I don’t often rush to post news of a new opinion, but when I open my inbox to find multiple emails telling me something new and big has happened, that’s a different story. And yesterday, I had a number of people telling me about a new opinion out of the Seventh Circuit: In re Aqua Dots Products Liability Litigation.
Russell Jackson wrote about this case last year, when the district court issued its opinion. The case concerned a child’s toy called Aqua Dots, which was basically colored beads that, when you added water, would fuse together into whatever design you had arranged. The problem was, Aqua Dots looked a lot like candy. So much so that some kids swallowed them, and were put into brief comas. As soon as Aqua Dots found out, they recalled the product. But, sure as Thanksgiving is followed by Christmas shopping, the recall was followed by a class action.
The District Court had a hard time understanding how a class action would be superior to the recall, so it declined to certify the proposed class on superiority grounds. The plaintiffs appealed. The Seventh Circuit affirmed the result in an opinion by Judge Easterbrook. As he put it:
It is hard to quarrel with the district court’s objective. The lower the transactions costs of dealing with a defective product, the better. The transactions costs of a class action include not only lawyers’ fees but also giving notice under Rule 23(c)(2)(B). Notice may well cost more, per kit, than the kits’ retail price—and could be ineffectual at any price, since most purchases were anonymous. The court can’t send each buyer a letter. Notice would be by publication, yet the recall was widely publicized. Why bear these costs a second time? The Consumer Products Safety Commission has not expressed dissatisfaction with the recall campaign or its results, and the record does not contain any evidence of injury to children after the recall was announced. Spin Master believes that most of the 400,000 kits not returned in the recall were used before the recall began and that few, if any, defective kits remain in consumers’ hands. Consumers whose children used their kits are not members of the proposed class, so a public notice of a class action could be expensive yet pointless.
(Emphasis added.) Despite Judge Easterbrook’s initial sympathy, he took issue with the fact that the trial court had departed from the text of Rule 23. (While the judge had held that the class action was not superior, he had not identified what kind of adjudication it would be superior to. Judge Easterbrook held that the voluntary recall of Aqua Dots was a resolution, but not an adjudication.) And, as Judge Easterbrook pointed out, the Supreme Court has made it clear that the text of Rule 23 controls over any individual policy preferences:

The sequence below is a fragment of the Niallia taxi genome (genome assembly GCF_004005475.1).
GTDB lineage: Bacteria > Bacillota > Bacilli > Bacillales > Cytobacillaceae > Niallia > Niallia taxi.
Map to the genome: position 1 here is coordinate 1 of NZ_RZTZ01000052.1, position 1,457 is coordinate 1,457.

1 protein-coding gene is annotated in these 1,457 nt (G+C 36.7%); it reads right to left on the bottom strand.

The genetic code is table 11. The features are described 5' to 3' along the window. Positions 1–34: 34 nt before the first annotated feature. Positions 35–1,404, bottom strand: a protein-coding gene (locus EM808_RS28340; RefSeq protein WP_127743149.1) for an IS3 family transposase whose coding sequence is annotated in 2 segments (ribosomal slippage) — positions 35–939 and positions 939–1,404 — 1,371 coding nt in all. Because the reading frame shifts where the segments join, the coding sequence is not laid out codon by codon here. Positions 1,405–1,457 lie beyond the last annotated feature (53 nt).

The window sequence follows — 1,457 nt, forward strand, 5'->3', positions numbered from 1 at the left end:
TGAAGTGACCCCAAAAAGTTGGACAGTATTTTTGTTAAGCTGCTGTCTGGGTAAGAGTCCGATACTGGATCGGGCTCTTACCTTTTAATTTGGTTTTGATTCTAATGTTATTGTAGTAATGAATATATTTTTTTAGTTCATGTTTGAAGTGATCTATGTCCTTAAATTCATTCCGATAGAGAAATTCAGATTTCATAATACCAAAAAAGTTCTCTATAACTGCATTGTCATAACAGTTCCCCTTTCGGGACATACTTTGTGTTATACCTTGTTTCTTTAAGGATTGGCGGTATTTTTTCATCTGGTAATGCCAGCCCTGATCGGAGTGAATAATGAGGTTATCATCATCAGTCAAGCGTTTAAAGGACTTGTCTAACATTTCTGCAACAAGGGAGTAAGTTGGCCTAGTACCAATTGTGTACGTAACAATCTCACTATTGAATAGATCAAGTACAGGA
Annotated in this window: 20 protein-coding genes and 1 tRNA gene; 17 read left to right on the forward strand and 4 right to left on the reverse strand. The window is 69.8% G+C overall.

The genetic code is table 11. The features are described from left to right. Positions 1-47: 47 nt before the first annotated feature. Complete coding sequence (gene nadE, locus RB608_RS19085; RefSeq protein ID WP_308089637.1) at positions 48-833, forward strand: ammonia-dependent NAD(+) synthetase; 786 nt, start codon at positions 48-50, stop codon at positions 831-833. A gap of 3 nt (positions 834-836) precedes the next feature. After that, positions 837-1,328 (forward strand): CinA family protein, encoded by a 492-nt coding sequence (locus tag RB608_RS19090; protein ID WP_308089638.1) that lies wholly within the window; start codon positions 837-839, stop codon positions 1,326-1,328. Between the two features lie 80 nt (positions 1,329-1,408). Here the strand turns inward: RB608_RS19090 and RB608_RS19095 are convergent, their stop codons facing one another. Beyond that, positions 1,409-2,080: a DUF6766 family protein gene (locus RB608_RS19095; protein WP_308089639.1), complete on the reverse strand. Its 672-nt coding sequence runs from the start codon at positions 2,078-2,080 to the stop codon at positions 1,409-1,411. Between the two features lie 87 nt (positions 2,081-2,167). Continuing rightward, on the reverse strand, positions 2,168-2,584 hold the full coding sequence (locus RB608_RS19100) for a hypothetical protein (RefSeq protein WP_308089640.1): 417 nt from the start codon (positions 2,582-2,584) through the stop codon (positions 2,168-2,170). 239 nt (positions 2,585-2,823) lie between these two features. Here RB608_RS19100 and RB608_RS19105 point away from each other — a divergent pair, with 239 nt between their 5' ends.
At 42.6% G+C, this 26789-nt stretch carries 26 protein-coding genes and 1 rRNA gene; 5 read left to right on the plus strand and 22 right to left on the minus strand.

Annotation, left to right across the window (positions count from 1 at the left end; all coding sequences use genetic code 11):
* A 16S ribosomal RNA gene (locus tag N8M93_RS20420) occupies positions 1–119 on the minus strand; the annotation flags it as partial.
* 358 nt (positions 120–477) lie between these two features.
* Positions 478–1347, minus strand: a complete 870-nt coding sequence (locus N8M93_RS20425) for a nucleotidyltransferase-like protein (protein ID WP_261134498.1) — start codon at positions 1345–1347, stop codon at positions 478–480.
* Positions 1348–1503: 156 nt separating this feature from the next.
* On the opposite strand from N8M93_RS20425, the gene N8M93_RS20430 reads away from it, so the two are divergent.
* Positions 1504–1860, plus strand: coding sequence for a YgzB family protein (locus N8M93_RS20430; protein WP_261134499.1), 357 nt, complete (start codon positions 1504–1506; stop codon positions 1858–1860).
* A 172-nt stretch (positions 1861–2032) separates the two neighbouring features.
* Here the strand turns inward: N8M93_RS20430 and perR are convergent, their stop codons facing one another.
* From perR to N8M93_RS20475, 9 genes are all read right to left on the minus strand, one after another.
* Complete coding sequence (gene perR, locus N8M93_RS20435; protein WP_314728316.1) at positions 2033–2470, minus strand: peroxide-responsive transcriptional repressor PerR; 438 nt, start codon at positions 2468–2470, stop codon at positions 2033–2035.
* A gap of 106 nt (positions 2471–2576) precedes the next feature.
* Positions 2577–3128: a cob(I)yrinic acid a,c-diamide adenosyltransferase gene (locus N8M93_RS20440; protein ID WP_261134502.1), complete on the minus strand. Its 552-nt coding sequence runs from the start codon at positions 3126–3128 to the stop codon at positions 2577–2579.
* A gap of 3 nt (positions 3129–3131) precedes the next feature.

A district court is no more entitled to depart from Rule 23 than it would be to depart from one of the Supreme Court’s decisions after deeming the Court’s doctrine counterproductive. Rule 23 establishes a national policy for the Judicial Branch; individual district judges are not free to prefer their own policies. The Court made this point twice in its most recent Term. See Wal-Mart Stores, Inc. v. Dukes, 131 S. Ct. 2541 (2011); Erica P. John Fund, Inc. v. Halliburton Co., 131 S. Ct. 2179 (2011).
(Emphasis added.) Here’s where the opinion gets really interesting. Because while Judge Easterbrook held that the trial court could not depart from the text of Rule 23, he found another textual source for the court’s holding.
Instead of departing from the text of Rule 23(b)(3), the district court should have relied on the text of Rule 23(a)(4), which says that a court may certify a class action only if “the representative parties will fairly and adequately protect the interests of the class.” Plaintiffs want relief that duplicates a remedy that most buyers already have received, and that remains available to all members of the putative class. A representative who proposes that high transaction costs (notice and attorneys’ fees) be incurred at the class members’ expense to obtain a refund that already is on offer is not adequately protecting the class members’ interests.
(Emphases added.) In other words, when a plaintiff files a class action that basically duplicates a voluntary action that the defendant has already taken, she may not have come up with an inferior method, but she is an inadequate representative of the class, in part because she appears to be prizing her attorneys’ best interests over those of the class.
I’d usually close up by asking how a defendant can use an opinion like this, but in this case I don’t think I really need to add anything.
(Hat tip to Ted Frank and David Appelbaum.)